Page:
The first new development corporation at Toton and the governance of Northamptonshire councils in the spotlight again

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Unemployment in the EM increased by 7,000 to 111,000 between June and August, which took the overall rate to 4.5%.

The South West continued to record the lowest unemployment rate at 2.4% with the UK rate at 3.9%. The highest rate was 5.8% which was recorded in the North East.

The South West also had the highest employment rate at 81.0% which compared with 76.6% in the EM. UK employment was estimated at 75.9%.

EM’s average property prices increased by 1.8% to £197,682, which took annual growth to 2.6%. In comparison, UK prices grew by 0.8% to £234,853 during August, an annual growth rate of 1.3%.

The ONS’s Personal Well-being (or Happiness) Index has ranked the EM fifth out of the 12 UK ‘regions’ in terms of an improvement in life satisfaction since the last survey. The Northern Irish were the happiest folk in the UK with Londoners the most miserable.

Development

Robert Jenrick, the Minister for the Midlands, has announced £10m of funding targeted at new development corporations which will enable councils to progress proposals to deliver more new towns and economic growth opportunities on the scale of Canary Wharf or Milton Keynes,

The first project, a new Development Corporation at Toton, will be led by the Midlands Engine chairman, Sir John Peace. Toton is located close to the M1, East Midlands Airport and the proposed HS2 rail hub.

Historically development corporations have helped established over 20 new towns including Milton Keynes and Telford, as well as delivering urban regeneration projects such as Canary Wharf.

Many of the laws needed to set up and run development corporations date from the early 1980s and a review is being undertaken to see whether they need to be updated.

Flooding affected economic development across the East Midlands as heavy rains hit the region.

As well as drivers stuck in floodwaters, events including the Matlock Bath Illuminations had to be called off. Last year Derbyshire Dales District Council spent £163K staging the event but this investment was more than recouped by c60K paying visitors.

A new £20m museum dedicated to motorsport has opened in Northamptonshire. The Silverstone Experience is housed in a World War Two hangar on the former aerodrome site and is expected to attract about 500,000 visitors a year.

The private sector funds for the project were more than matched by a £3m loan from South Northamptonshire Council and a £9.1m grant from the Heritage Lottery Fund.

Regional governance was again in the spotlight this month. A public interest report, undertaken by KPMG at a cost of c£100K, will investigate how Northamptonshire County Council collapsed after an overspend by £35m of its £416m 2017/18 budget.

Public interest reports are part of the Audit Commission Act 1998 and are issued when auditors believe they should highlight significant matters to the public.

The mismanagement led to roads not being gritted, libraries being taken over by the community and the government giving the council permission to raise council tax by 5%. The county council will cease to exist from spring 2021 with two new unitary authorities planned to replace the county and district councils at a cost of £60m.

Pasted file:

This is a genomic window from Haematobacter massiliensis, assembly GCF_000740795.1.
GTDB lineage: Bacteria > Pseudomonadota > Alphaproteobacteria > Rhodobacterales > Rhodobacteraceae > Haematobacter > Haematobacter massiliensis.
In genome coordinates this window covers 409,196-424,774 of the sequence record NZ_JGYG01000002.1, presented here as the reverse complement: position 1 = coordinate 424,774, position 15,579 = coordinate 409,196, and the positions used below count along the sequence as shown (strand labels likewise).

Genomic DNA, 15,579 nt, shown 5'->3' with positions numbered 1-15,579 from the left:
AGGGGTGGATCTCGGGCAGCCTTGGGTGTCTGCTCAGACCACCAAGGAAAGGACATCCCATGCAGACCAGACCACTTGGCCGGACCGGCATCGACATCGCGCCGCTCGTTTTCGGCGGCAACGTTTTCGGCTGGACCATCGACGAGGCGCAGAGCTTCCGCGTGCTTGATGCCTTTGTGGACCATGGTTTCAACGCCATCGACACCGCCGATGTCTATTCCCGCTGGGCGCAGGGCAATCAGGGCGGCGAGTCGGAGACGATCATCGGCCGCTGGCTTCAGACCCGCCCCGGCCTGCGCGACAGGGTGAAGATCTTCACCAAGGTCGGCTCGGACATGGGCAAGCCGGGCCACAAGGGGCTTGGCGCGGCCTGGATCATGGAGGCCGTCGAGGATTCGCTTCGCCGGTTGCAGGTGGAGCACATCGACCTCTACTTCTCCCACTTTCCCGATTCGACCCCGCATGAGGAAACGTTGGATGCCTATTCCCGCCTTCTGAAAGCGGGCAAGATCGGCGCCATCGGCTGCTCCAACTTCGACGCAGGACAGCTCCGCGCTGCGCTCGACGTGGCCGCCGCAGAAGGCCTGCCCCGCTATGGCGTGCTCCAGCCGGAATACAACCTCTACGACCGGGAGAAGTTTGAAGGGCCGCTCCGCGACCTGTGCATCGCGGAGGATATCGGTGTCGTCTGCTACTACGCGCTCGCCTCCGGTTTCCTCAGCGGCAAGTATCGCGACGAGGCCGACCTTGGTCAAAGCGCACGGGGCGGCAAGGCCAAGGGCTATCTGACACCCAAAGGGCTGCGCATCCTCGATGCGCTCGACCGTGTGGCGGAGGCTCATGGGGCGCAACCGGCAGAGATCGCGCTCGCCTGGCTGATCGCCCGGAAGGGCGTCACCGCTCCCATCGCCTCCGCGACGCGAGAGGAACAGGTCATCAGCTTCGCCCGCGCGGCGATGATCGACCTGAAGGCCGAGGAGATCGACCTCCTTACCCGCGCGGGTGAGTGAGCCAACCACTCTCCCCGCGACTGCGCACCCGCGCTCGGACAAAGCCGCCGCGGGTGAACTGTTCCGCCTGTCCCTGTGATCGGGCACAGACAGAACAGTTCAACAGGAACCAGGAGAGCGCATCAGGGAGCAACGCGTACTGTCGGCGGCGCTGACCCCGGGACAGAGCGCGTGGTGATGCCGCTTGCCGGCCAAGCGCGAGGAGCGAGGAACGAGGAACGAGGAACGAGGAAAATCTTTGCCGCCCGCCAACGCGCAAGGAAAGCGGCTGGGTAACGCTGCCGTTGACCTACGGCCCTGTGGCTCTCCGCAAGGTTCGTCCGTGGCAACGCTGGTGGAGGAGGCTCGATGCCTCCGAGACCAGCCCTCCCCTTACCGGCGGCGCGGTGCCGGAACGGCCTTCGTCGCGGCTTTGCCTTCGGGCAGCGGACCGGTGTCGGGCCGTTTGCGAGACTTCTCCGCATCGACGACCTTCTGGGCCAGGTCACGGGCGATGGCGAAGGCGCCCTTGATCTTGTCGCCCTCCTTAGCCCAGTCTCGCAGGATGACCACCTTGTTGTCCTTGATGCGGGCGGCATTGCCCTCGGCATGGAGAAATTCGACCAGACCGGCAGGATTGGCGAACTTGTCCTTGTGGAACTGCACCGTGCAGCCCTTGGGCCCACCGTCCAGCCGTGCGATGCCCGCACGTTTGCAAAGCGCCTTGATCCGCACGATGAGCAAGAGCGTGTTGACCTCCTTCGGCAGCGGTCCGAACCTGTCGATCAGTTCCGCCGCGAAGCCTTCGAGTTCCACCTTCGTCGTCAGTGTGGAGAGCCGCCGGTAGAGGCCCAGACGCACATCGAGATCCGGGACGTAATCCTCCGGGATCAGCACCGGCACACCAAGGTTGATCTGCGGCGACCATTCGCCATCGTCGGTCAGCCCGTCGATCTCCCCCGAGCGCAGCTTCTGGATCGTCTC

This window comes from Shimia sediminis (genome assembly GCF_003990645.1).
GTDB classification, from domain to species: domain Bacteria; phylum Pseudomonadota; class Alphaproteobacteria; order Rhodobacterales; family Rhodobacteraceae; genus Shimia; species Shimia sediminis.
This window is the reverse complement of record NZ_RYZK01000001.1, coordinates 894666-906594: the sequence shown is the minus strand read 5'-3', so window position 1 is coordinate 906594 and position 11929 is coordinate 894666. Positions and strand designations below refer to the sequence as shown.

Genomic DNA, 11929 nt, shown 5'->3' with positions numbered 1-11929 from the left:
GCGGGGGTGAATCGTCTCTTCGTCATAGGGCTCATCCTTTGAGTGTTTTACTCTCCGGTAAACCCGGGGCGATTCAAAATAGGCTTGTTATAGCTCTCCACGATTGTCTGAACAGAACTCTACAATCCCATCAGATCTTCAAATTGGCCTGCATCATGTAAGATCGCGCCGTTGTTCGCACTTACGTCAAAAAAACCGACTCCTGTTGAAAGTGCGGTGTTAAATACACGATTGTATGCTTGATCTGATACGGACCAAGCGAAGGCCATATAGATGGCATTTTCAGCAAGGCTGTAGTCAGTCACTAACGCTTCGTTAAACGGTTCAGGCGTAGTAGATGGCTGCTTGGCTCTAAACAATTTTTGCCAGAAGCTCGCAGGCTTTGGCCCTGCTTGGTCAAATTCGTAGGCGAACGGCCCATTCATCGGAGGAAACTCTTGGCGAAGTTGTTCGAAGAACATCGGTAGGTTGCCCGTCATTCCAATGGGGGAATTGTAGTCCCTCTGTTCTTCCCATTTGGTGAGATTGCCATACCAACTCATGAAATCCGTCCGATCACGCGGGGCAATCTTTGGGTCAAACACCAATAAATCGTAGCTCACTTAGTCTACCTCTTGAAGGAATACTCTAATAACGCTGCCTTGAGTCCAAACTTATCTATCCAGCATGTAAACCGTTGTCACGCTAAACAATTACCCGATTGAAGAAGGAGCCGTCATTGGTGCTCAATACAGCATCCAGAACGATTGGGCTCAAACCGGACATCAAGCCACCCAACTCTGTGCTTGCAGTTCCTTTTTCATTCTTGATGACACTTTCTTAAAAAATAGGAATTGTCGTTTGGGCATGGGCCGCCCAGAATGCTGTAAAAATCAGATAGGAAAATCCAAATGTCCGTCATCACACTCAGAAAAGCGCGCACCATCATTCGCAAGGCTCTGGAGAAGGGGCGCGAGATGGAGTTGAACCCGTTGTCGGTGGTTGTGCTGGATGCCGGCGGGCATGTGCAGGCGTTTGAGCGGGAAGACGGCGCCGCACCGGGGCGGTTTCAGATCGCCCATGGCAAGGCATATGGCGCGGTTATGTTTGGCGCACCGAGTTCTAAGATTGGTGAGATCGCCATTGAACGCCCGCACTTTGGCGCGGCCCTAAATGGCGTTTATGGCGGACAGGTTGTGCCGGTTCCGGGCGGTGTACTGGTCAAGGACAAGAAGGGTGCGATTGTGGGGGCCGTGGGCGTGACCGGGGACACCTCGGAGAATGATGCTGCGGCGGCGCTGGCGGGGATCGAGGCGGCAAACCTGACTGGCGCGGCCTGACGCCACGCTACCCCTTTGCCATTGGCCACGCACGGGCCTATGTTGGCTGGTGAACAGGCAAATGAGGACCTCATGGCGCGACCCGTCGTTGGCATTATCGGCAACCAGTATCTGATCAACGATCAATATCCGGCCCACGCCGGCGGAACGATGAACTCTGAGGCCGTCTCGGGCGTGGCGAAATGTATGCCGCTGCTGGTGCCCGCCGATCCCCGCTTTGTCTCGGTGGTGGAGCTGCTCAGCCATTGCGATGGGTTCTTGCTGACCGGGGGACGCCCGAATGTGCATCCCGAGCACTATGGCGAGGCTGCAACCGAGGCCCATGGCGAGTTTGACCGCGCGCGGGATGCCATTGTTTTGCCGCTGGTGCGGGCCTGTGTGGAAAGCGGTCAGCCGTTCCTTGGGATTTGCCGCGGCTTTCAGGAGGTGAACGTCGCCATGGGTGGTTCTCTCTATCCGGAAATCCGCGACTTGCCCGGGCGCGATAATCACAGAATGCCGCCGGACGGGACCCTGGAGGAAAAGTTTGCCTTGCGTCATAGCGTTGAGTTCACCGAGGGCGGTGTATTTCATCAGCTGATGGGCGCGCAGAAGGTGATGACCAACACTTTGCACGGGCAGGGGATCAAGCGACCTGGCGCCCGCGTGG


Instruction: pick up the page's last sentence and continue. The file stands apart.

Meanwhile, Northampton Borough Council’s £10.25m loan to Northampton Town in 2013/2014 to redevelop Sixfields stadium is being investigated by the police. The council has already apologised following a report by PwC in 2016 which said the loan was rushed through without sufficient checks.

Regional landmark, Cottam coal-fired power station, was turned off this month. Commissioned in 1968, the plant originally had an anticipated operational life of 30 years and was capable of generating enough electricity for 3.7m homes.

Work to decommission the power station has begun and is likely to involve levelling the buildings. The closure leaves six major coal-fired stations working in the UK.

Transport

CBI East Midlands, West Midlands, Yorkshire and Humber, London, the North East and North West regional directors have urged the government to build the HS2 rail project in full.

However, a paper by the Adam Smith Institute, also released this month, claims that HS2 will deliver limited benefits and that some Northern cities could lose direct trains to London.

It recommends instead, upgrading existing routes with new signalling, doubling the number of tracks, reopening mothballed lines, building new sections of railway and targeting bottlenecks at key junctions.

Phase 2 of the project, (Birmingham to York via the East Midlands) is due to open at the end of 2033. Once the new Phase 1 line from Birmingham is completed, the line will head northeast and form the proposed East Midlands Hub located at Toton, which will serve Derby, Leicester and Nottingham.

The line would then connect with the northbound East Coast Mainline south of York. A parallel spur to the northbound HS2 track will use the Midland Main Line before rejoining the HS2 track east of Grimethorpe. Chesterfield and Sheffield will be served by HS2 classic compatible trains on this spur.

On the buses, Yourbus, which served routes in Derbyshire and Nottinghamshire, has ceased trading.

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